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Google’s New Patent: Using Machine Learning to Identify “Misinformation” on Social Media

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Google has filed an application with the US Patent and Trademark Office for a tool that would use machine learning (ML, a subset of AI) to detect what Google decides to consider as “misinformation” on social media.

Google already uses elements of AI in its algorithms, programmed to automate censorship on its massive platforms, and this document indicates one specific path the company intends to take going forward.

The patent’s general purpose is to identify information operations (IO) and then the system is supposed to “predict” if there is “misinformation” in there.

Judging by the explanation Google attached to the filing, it at first looks like blames its own existence for proliferation of “misinformation” – the text states that information operations campaigns are cheap and widely used because it is easy to make their messaging viral thanks to “amplification incentivized by social media platforms.”

But it seems that Google is developing the tool with other platforms in mind.

The tech giant specifically states that others (mentioning X, Facebook, and LinkedIn by name in the filing) could make the system train their own “different prediction models.”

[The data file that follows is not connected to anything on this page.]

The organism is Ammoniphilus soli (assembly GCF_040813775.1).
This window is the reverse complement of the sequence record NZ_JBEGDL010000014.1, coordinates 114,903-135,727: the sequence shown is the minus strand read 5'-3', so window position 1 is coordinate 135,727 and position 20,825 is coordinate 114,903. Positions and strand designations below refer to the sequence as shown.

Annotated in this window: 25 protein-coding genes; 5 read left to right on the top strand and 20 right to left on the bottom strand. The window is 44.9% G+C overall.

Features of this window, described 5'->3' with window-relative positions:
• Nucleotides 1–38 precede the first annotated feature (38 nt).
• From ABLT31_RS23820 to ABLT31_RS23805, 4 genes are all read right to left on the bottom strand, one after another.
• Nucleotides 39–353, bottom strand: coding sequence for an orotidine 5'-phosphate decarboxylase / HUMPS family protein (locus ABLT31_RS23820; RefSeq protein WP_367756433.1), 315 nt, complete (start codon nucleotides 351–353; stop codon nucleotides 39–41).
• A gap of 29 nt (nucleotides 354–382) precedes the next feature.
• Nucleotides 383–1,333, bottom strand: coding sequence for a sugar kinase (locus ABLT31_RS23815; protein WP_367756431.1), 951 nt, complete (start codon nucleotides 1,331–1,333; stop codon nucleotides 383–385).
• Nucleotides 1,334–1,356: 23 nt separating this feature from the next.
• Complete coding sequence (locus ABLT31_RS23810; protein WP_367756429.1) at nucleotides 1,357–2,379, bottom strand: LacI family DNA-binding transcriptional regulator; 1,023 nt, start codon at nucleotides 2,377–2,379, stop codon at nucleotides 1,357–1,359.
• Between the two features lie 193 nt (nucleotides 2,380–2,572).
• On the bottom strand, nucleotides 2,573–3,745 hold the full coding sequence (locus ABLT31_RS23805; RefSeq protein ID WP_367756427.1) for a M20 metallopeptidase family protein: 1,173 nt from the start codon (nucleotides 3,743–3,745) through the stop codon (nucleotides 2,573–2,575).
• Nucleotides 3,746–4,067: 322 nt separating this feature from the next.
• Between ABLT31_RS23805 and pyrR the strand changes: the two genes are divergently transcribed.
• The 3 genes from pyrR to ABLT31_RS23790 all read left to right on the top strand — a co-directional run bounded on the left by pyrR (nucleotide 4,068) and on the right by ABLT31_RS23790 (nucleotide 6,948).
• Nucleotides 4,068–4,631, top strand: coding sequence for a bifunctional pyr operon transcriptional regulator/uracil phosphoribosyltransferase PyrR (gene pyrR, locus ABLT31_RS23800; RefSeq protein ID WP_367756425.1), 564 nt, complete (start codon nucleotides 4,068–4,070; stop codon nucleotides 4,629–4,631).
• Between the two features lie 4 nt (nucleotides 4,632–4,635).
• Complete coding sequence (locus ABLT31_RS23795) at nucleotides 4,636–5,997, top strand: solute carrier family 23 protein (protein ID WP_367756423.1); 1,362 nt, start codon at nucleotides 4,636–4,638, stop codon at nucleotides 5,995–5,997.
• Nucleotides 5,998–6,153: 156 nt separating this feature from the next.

Machine learning itself depends on algorithms being fed a large amount of data, and there are two types of it – “supervised” and “unsupervised,” where the latter works by providing an algorithm with huge datasets (such as images, or in this case, language), and asking it to “learn” to identify what it is it’s “looking” at.

(Reinforcement learning is a part of the process – in essence, the algorithm gets trained to become increasingly efficient in detecting whatever those who create the system are looking for.)

The ultimate goal here would highly likely be for Google to make its “misinformation detection,” i.e., censorship more efficient while targeting a specific type of data.

The patent indeed states that it uses neural networks language models (where neural networks represent the “infrastructure” of ML).

Google’s tool will classify data as IO or benign, and further aims to label it as coming from an individual, an organization, or a country.

And then the model predicts the likelihood of that content being a “disinformation campaign” by assigning it a score.

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